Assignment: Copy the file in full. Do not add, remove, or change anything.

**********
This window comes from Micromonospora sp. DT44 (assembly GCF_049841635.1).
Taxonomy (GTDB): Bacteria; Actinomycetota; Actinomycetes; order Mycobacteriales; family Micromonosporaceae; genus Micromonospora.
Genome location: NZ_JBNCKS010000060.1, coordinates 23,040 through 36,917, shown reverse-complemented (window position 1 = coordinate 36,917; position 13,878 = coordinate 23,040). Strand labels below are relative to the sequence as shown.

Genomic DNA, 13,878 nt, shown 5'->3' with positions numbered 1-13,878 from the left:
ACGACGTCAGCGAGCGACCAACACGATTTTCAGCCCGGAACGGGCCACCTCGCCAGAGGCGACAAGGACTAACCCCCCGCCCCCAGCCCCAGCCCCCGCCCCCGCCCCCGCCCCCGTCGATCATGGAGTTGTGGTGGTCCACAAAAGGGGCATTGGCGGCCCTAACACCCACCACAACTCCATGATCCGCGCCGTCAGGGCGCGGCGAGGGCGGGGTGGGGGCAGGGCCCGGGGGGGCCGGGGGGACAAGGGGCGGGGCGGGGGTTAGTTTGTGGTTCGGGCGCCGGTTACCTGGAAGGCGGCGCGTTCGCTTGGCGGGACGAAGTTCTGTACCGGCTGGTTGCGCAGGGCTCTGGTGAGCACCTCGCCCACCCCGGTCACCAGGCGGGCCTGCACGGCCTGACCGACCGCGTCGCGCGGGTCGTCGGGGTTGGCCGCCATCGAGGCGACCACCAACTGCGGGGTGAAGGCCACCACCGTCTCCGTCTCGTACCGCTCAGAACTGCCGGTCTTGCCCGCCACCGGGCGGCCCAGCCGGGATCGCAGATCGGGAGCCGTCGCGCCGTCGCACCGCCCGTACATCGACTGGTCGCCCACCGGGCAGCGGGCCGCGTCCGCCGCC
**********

This window comes from Micromonospora sp. DT44 (assembly GCF_049841635.1).
Taxonomy (GTDB): Bacteria; Actinomycetota; Actinomycetes; order Mycobacteriales; family Micromonosporaceae; genus Micromonospora.
Genome location: NZ_JBNCKS010000060.1, coordinates 23,040 through 36,917, shown reverse-complemented (window position 1 = coordinate 36,917; position 13,878 = coordinate 23,040). Strand labels below are relative to the sequence as shown.

Genomic DNA, 13,878 nt, shown 5'->3' with positions numbered 1-13,878 from the left:
ACGACGTCAGCGAGCGACCAACACGATTTTCAGCCCGGAACGGGCCACCTCGCCAGAGGCGACAAGGACTAACCCCCCGCCCCCAGCCCCAGCCCCCGCCCCCGCCCCCGCCCCCGTCGATCATGGAGTTGTGGTGGTCCACAAAAGGGGCATTGGCGGCCCTAACACCCACCACAACTCCATGATCCGCGCCGTCAGGGCGCGGCGAGGGCGGGGTGGGGGCAGGGCCCGGGGGGGCCGGGGGGACAAGGGGCGGGGCGGGGGTTAGTTTGTGGTTCGGGCGCCGGTTACCTGGAAGGCGGCGCGTTCGCTTGGCGGGACGAAGTTCTGTACCGGCTGGTTGCGCAGGGCTCTGGTGAGCACCTCGCCCACCCCGGTCACCAGGCGGGCCTGCACGGCCTGACCGACCGCGTCGCGCGGGTCGTCGGGGTTGGCCGCCATCGAGGCGACCACCAACTGCGGGGTGAAGGCCACCACCGTCTCCGTCTCGTACCGCTCAGAACTGCCGGTCTTGCCCGCCACCGGGCGGCCCAGCCGGGATCGCAGATCGGGAGCCGTCGCGCCGTCGCACCGCCCGTACATCGACTGGTCGCCCACCGGGCAGCGGGCCGCGTCCGCCGCC